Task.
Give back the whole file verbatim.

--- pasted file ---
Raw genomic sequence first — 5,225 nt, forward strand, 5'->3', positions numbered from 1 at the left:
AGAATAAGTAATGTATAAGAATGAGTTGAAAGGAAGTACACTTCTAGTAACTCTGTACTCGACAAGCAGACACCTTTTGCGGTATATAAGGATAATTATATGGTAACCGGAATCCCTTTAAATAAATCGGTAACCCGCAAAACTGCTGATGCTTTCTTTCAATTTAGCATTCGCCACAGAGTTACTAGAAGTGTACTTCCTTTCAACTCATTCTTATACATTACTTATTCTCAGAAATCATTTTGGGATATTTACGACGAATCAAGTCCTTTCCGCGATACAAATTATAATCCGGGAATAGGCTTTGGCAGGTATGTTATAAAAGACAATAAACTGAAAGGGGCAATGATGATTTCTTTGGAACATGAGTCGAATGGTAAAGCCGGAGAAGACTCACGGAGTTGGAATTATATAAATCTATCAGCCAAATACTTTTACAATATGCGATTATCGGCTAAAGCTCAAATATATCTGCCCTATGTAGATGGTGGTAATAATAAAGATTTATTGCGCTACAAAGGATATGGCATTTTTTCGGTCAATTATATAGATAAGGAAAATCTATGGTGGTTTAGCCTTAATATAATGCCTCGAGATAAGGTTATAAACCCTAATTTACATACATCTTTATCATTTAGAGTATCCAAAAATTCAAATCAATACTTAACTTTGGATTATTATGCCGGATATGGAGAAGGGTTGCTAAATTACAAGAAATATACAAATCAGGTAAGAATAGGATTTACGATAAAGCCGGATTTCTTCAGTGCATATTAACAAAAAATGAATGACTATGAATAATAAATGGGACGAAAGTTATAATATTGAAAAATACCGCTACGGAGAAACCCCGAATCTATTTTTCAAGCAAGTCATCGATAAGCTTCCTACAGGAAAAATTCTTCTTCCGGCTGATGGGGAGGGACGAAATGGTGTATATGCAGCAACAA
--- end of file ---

Raw genomic sequence first — 5,225 nt, forward strand, 5'->3', positions numbered from 1 at the left:
AGAATAAGTAATGTATAAGAATGAGTTGAAAGGAAGTACACTTCTAGTAACTCTGTACTCGACAAGCAGACACCTTTTGCGGTATATAAGGATAATTATATGGTAACCGGAATCCCTTTAAATAAATCGGTAACCCGCAAAACTGCTGATGCTTTCTTTCAATTTAGCATTCGCCACAGAGTTACTAGAAGTGTACTTCCTTTCAACTCATTCTTATACATTACTTATTCTCAGAAATCATTTTGGGATATTTACGACGAATCAAGTCCTTTCCGCGATACAAATTATAATCCGGGAATAGGCTTTGGCAGGTATGTTATAAAAGACAATAAACTGAAAGGGGCAATGATGATTTCTTTGGAACATGAGTCGAATGGTAAAGCCGGAGAAGACTCACGGAGTTGGAATTATATAAATCTATCAGCCAAATACTTTTACAATATGCGATTATCGGCTAAAGCTCAAATATATCTGCCCTATGTAGATGGTGGTAATAATAAAGATTTATTGCGCTACAAAGGATATGGCATTTTTTCGGTCAATTATATAGATAAGGAAAATCTATGGTGGTTTAGCCTTAATATAATGCCTCGAGATAAGGTTATAAACCCTAATTTACATACATCTTTATCATTTAGAGTATCCAAAAATTCAAATCAATACTTAACTTTGGATTATTATGCCGGATATGGAGAAGGGTTGCTAAATTACAAGAAATATACAAATCAGGTAAGAATAGGATTTACGATAAAGCCGGATTTCTTCAGTGCATATTAACAAAAAATGAATGACTATGAATAATAAATGGGACGAAAGTTATAATATTGAAAAATACCGCTACGGAGAAACCCCGAATCTATTTTTCAAGCAAGTCATCGATAAGCTTCCTACAGGAAAAATTCTTCTTCCGGCTGATGGGGAGGGACGAAATGGTGTATATGCAGCAACAA